Fidel Castro's eldest son commits suicide
Havana: Fidel Castro Díaz-Balart, the eldest son of former Cuban President Fidel Castro, has killed himself after being treated for depression, Cuban state media announced.
He was 68 years old and took his life on Thursday. Popularly called "Fidelito", he was the only child of the Cuban revolutionary leader and his first wife, Mirta Diaz-Balart.
He had been in a "deep depressive state" from several months, according to the government website Cubadebate.
Born on September 1, 1949, Castro Diaz-Balart worked as a nuclear physicist and was scientific advisor to the Council of State of Cuba, the island's highest governing body. He was also the vice-president of the Caribbean country's Academy of Sciences.
Castro Diaz-Balart also headed Cuba's nuclear power programme until a falling-out with his father led to his dismissal, the BBC reported.
The state-run media said his funeral would be planned by his family, but no further details were given.
His parents divorced before his father Castro took power in Cuba. His mother Diaz-Balart's relatives went into exile, becoming prominent figures in Miami's anti-Castro exile community.
Castro Diaz-Balart began his first studies in Cuba and later moved to the now defunct Soviet Union, where he received his Ph.D. in Mathematical Physics. In 1974, he also graduated with summa cum laude in Nuclear Physics.
He subsequently furthered his studies in Cuba, Spain and again in the USSR.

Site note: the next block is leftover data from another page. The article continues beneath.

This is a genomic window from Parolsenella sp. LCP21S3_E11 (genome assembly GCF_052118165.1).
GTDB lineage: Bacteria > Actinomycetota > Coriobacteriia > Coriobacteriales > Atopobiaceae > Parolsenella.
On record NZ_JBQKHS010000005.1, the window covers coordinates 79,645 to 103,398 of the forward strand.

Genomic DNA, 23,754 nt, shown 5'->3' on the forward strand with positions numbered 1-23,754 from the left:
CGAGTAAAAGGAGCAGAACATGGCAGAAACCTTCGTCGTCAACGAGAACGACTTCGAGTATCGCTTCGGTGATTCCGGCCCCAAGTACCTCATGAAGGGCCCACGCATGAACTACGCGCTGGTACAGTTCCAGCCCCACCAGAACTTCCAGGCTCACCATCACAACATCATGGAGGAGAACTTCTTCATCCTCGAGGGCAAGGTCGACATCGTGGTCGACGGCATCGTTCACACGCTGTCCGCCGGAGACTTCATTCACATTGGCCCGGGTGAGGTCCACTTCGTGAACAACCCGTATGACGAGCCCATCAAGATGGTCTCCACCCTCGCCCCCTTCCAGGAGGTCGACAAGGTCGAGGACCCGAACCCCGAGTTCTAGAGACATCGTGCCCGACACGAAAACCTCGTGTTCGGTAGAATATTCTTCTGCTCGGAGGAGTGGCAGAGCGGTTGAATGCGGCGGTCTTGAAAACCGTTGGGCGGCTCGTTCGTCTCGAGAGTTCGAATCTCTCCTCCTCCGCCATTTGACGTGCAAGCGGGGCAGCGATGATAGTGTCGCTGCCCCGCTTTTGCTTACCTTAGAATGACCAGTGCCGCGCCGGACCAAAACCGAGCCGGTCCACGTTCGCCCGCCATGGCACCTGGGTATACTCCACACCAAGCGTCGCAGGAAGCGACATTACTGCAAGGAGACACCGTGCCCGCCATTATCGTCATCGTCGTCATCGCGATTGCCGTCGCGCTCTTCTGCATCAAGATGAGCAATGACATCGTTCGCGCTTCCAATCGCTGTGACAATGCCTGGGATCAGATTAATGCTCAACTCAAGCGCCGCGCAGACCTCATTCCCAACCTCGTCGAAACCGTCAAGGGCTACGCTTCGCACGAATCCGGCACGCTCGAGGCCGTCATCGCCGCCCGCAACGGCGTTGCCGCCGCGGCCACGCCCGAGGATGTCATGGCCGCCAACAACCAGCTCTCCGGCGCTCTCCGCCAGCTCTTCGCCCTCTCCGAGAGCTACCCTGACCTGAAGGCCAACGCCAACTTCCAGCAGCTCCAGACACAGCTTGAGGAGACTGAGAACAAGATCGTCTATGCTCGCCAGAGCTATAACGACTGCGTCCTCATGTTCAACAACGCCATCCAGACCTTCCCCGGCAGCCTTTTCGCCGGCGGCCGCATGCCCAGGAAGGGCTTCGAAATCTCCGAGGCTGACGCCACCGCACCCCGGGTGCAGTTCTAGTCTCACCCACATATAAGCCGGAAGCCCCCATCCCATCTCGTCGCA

Castro Diaz-Balart represented his country before the International Atomic Energy Agency (IAEA) between 1983 and 1992 and chaired the group of Non-Aligned Coordinating Countries on peaceful uses of nuclear energy (1983-87).
He was the author of numerous articles in his specialty, such as "Elements and Reflections on the National Scientific Policy" (1985), the essay "Nuclear Energy in the National Economy of the Republic of Cuba" (1986), "Nuclear Energy and Development" (1990) and "The Great Challenge of the Third Millennium: Nuclear Energy -- Environmental Danger or Solution for the Future" (1997).
Castro Diaz-Balart also participated in international research on nuclear energy and in 2013 he was awarded an honorary doctorate by the Moscow State University.
He was married to the Russian Natasha Smirnova, with whom he had three children (Mirta Maria, Fidel Antonio and Jose Raul) and after divorcing Smirnova, he married Maria Victoria Barreiro from Cuba.
Castro Diaz-Balart is survived by five half-brothers: Alexis, Alexander, Antonio, Alejandro and Angel (children of Castro's second wife), as well as a half-sister, Alina Fernández Revuelta, who was born out of wedlock.